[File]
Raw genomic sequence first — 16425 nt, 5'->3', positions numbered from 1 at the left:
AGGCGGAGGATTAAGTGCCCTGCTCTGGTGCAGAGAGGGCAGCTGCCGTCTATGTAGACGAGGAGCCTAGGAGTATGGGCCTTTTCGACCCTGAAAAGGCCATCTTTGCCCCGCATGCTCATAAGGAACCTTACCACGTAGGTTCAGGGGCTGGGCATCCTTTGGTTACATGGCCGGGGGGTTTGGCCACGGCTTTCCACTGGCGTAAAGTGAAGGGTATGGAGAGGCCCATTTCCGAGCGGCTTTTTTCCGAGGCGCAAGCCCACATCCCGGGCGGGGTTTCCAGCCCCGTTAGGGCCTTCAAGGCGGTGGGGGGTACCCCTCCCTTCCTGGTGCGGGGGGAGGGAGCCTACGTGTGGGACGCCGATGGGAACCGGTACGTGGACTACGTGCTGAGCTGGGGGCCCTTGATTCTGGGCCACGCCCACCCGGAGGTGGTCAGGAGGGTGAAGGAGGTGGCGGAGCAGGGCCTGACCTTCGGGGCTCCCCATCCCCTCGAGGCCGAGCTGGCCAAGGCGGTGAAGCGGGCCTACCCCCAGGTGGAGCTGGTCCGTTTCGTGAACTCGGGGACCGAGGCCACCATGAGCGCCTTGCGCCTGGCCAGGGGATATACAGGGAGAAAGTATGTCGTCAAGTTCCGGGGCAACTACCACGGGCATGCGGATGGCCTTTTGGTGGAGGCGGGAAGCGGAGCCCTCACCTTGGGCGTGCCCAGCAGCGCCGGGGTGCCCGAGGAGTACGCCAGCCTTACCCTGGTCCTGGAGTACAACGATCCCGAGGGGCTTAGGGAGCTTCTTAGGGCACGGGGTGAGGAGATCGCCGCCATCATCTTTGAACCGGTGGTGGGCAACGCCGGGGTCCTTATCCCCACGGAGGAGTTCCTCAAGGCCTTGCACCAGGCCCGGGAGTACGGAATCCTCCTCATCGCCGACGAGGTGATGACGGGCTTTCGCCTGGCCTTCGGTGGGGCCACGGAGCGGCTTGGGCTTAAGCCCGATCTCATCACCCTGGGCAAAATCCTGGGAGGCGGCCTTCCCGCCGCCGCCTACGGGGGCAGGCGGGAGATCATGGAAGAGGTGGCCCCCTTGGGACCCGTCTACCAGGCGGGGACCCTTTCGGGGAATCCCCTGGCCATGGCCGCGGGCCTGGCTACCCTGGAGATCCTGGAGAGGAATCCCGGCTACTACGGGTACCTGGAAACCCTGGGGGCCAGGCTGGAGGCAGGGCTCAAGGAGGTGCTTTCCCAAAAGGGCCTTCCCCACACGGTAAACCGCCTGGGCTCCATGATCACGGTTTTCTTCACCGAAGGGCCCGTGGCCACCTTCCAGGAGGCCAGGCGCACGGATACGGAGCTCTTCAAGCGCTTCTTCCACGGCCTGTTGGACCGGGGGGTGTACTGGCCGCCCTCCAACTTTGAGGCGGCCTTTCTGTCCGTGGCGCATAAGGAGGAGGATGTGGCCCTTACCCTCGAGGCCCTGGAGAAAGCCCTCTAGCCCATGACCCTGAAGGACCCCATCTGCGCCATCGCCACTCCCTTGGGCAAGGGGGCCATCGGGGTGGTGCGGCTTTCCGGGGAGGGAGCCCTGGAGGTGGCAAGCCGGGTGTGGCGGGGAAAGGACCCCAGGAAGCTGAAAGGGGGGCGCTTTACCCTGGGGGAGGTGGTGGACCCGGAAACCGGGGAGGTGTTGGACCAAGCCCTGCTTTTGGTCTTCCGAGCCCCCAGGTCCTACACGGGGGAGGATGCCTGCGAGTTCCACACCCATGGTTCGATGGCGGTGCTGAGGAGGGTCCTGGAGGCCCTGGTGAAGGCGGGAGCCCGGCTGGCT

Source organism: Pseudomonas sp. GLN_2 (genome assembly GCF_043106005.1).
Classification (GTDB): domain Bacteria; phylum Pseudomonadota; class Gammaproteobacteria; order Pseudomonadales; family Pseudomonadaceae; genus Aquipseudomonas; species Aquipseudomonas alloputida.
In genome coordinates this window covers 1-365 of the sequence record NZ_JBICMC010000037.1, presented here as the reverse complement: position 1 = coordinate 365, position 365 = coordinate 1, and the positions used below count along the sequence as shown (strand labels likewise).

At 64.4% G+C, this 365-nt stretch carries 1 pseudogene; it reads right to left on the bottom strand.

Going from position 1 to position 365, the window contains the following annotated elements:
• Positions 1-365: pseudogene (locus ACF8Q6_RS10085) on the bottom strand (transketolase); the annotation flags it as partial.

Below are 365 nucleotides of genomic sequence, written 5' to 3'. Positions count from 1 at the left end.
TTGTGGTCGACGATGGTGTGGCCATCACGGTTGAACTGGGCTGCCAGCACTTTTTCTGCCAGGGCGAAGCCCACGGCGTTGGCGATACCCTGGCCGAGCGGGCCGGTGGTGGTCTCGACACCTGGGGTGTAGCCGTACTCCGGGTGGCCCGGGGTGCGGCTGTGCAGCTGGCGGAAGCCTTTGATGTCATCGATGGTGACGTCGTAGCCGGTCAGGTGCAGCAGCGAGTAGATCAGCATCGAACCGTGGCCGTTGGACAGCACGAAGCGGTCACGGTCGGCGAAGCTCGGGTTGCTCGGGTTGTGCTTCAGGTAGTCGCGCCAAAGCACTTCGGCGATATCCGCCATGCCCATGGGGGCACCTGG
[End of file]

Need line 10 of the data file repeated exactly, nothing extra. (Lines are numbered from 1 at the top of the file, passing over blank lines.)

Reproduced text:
TTGTGGTCGACGATGGTGTGGCCATCACGGTTGAACTGGGCTGCCAGCACTTTTTCTGCCAGGGCGAAGCCCACGGCGTTGGCGATACCCTGGCCGAGCGGGCCGGTGGTGGTCTCGACACCTGGGGTGTAGCCGTACTCCGGGTGGCCCGGGGTGCGGCTGTGCAGCTGGCGGAAGCCTTTGATGTCATCGATGGTGACGTCGTAGCCGGTCAGGTGCAGCAGCGAGTAGATCAGCATCGAACCGTGGCCGTTGGACAGCACGAAGCGGTCACGGTCGGCGAAGCTCGGGTTGCTCGGGTTGTGCTTCAGGTAGTCGCGCCAAAGCACTTCGGCGATATCCGCCATGCCCATGGGGGCACCTGG